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The Blind Leading the Evil By: Joseph D'Hippolito
FrontPageMagazine.com | Monday, August 21, 2006


One of the most prominent Catholics in American public life recently engaged in a pathetic embarrassment that reveals much about himself and the values of all too many Catholics.

That prominent figure is not Mel Gibson.

Raymond Flynn, the former mayor of Boston and former United States ambassador to the Vatican, asked Pope Benedict XVI in writing to lead Catholics worldwide in the quest for a just peace in the Middle East. Flynn publicized the letter as part of a commentary he wrote for the August 6-13 edition of the National Catholic Register, a conservative weekly.

Flynn’s request, in and of itself, is anything but embarrassing. However, Flynn’s rhetoric reveals several disconcerting traits: a willingness to exploit the pope to serve a personal agenda, unrealistic expectations of the pope’s geopolitical role, latent anti-Semitism and a pervasive, dangerous naiveté about human nature.
 
In his letter, Flynn told the pope that “the Middle East is in crisis. Thousands of innocent Lebanese, Palestinians and Israelis are being killed and nobody has been able to do anything about it. We are experiencing a complete breakdown of moral order and international law.”
 
Flynn then asked Benedict “to reach out and appeal to faithful Catholics worldwide to become active and vocal in this moral crisis. Catholics’ moral voices are not being heard in the political arena. You must provide the moral leadership to restore peace and stability in the Middle East. The world community of faithful Catholics anxiously awaits and needs your message. Only when the people of the region treat each other with dignity and respect will peace come to the Holy Land.
 
“There are over 64 million Catholics in the United States and 1.2 billion worldwide,” Flynn continued in his letter. “You must lead us with one voice for peace and justice in the Middle East.”
 
Flynn’s call to action directly reflects the goals of an organization called Catholic Citizenship, which seeks to unite American Catholics into a coherent lobby. As the group’s chairman, Flynn wrote the following on its Web site:
 
I am a life long Democrat and you may be a Republican. But, we must first be loyal American Catholics. It's time we let our elected officials know how we feel, and more importantly, what we believe. If they ignore us, as most of our present Catholic elected officials do, we must be ready to make them pay the price….We should, just like our Irish forbearers did, learn to use the voting booth to send a clear message.”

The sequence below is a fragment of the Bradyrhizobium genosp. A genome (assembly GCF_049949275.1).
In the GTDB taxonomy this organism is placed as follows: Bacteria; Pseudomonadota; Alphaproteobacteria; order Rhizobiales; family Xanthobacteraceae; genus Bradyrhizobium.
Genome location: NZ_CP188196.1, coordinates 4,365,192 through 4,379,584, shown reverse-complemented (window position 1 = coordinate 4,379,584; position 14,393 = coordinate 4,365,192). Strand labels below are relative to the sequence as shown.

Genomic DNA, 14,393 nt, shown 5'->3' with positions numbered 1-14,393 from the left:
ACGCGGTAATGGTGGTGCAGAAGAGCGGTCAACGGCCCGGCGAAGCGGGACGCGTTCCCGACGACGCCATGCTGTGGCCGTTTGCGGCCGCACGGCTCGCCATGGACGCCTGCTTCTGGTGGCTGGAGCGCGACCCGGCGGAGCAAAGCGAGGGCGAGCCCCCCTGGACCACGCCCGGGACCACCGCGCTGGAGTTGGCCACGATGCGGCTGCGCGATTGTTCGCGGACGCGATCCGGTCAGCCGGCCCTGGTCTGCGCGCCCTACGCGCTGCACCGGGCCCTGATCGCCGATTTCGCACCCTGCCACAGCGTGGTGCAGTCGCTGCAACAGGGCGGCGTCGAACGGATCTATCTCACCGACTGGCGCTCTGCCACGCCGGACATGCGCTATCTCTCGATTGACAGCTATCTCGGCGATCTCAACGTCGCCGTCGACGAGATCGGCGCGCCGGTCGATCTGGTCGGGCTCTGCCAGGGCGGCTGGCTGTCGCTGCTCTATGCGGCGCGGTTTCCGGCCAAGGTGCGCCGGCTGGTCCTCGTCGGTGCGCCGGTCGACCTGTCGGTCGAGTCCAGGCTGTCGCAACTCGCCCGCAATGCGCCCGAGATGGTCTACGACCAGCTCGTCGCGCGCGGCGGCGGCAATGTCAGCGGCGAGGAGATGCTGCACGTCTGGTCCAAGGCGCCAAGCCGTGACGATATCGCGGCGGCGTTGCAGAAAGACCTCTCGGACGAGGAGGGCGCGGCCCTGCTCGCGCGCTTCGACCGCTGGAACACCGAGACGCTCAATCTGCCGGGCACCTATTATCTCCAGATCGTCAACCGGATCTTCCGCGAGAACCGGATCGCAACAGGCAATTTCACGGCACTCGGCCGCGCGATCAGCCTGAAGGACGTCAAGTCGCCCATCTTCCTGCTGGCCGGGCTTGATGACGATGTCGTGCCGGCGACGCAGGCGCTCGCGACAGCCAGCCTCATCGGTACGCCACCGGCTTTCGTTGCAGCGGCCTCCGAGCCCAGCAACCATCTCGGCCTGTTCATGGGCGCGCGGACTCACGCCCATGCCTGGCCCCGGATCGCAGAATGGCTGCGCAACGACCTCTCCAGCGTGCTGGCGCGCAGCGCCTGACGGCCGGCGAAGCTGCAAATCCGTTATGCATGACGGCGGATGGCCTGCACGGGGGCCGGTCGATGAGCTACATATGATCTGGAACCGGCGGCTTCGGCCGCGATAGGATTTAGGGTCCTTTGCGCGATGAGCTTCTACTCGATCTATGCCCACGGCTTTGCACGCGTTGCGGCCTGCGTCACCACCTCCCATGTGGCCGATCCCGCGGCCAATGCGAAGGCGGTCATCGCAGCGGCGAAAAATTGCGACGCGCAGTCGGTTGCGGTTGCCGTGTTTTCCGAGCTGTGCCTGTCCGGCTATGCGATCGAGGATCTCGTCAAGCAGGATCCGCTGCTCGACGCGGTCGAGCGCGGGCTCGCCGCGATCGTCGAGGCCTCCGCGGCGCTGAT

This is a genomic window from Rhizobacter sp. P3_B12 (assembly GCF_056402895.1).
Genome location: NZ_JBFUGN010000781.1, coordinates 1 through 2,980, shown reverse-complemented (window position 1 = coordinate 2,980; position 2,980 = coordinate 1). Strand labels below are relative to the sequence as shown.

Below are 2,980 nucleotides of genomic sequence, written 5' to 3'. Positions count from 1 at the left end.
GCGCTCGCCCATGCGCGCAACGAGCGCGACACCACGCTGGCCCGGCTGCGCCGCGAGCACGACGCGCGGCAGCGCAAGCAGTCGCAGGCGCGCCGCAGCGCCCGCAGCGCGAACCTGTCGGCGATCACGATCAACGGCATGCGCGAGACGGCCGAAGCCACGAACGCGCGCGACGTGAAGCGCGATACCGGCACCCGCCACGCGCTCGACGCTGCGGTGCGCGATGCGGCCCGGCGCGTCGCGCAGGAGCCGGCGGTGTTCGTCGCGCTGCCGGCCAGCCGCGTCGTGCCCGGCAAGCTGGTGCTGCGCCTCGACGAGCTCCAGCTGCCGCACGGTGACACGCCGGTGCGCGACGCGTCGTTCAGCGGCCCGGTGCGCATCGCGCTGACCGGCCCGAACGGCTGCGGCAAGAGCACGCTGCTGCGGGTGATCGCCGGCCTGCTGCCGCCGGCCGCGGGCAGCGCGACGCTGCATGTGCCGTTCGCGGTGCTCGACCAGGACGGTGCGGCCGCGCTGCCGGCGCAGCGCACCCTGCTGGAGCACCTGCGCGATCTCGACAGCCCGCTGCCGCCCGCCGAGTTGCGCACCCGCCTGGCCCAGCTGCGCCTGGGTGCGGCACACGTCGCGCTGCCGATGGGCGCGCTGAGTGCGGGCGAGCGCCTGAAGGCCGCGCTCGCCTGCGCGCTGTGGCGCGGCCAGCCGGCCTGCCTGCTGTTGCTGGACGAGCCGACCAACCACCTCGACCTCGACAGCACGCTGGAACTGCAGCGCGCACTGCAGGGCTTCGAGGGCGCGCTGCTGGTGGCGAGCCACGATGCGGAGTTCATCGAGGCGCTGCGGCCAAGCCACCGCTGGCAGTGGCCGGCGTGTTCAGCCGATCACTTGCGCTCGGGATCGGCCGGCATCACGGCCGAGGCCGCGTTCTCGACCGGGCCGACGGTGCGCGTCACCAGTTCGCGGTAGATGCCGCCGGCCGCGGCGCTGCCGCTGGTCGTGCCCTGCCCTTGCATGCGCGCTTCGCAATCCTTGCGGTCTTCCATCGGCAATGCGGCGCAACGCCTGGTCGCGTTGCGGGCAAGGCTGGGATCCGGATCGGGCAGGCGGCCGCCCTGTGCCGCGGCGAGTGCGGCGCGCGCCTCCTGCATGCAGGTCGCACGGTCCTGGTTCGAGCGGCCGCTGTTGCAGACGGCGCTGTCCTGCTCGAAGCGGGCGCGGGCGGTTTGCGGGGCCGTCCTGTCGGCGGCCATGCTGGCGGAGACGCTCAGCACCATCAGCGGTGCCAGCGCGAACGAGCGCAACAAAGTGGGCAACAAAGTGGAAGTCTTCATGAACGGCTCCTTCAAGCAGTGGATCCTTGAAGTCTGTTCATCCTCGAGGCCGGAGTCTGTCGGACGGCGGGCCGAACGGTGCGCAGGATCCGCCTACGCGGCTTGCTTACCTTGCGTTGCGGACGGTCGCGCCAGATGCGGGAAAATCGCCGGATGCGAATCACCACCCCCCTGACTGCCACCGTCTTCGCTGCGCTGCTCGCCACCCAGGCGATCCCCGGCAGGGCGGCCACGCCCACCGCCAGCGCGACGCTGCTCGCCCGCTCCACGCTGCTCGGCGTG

Parts of Flynn’s commentary in the Register promote Catholic Citizenship’s goals without mentioning the organization by name.
 
“Catholics must demand that our political voice be no longer ignored,” Flynn wrote. “Catholics must begin to realize that the moral and political voice of our faith and Church has been severely diminished. Catholic political leadership has been weak, timid and ineffective. Pope Benedict XVI may be the only hope for peace and justice in the world. Catholics everywhere must unite behind him.”
 
Asking any pope to bear such a burden, however, involves viewing him as an all-encompassing figure whose political judgments always reflect moral clarity and suffer no taint from geopolitical interests or personal agendas. It means ignoring the Vatican’s diplomatic attitudes and internal tensions for a blind deference to authority that borders on credulous sentimentality.
 
Take this statement from Flynn’s commentary: “Benedict XVI should invite world religious leaders to Assisi, as Pope John Paul II so effectively did … when he appealed for peace in Bosnia in the 1990s.”
 
Does Flynn seriously believe that such ecumenical efforts by themselves can stop governments intent on manipulating religion to justify genocide? Does Flynn know that Serbian President Slobodan Milosevic asked Serbian Orthodox priests to bless troops who were engaged in anti-Muslim genocide? Does Flynn realize that Pope John Paul II publicly endorsed NATO’s military campaign against Serbia?
 
Also consider this statement that Flynn addressed to Benedict: “Your message will be listened to by all three great religious faiths in the Middle East, Muslims, Jews and Christians.”
 
Does Flynn seriously believe that Muslims who seek to annihilate Israel and who view the pope as an infidel will listen? Or that Jews who are fighting for their lives and have no reason to trust the Vatican implicitly will listen?
 
Mark Shea, a popular Catholic apologist and blogger, expressed similar deference with biting sarcasm in linking favorably to Flynn’s piece:
 
“Yes, but when Rome was so wrong about War with Iraq and the Bushies were so right, who can trust a ninny like Benedict?
 
“He didn’t even listen to (Michael) Novak’s Just War explanation. What does he know?”
 
Does Shea realize that if the world had listened to John Paul’s passionate opposition to the Anglo-American invasion of Iraq, then Saddam Hussein most likely would be helping his Syrian allies support Hezbollah’s aggression against Israel?
 
Moreover, does Shea realize that if the world had listened to the late pope’s passionate opposition to the Gulf War of 1990-91, then Saddam’s brutal annexation of Kuwait would have succeeded – just as Hitler’s annexation of the Czech Sudetenland succeeded in 1938?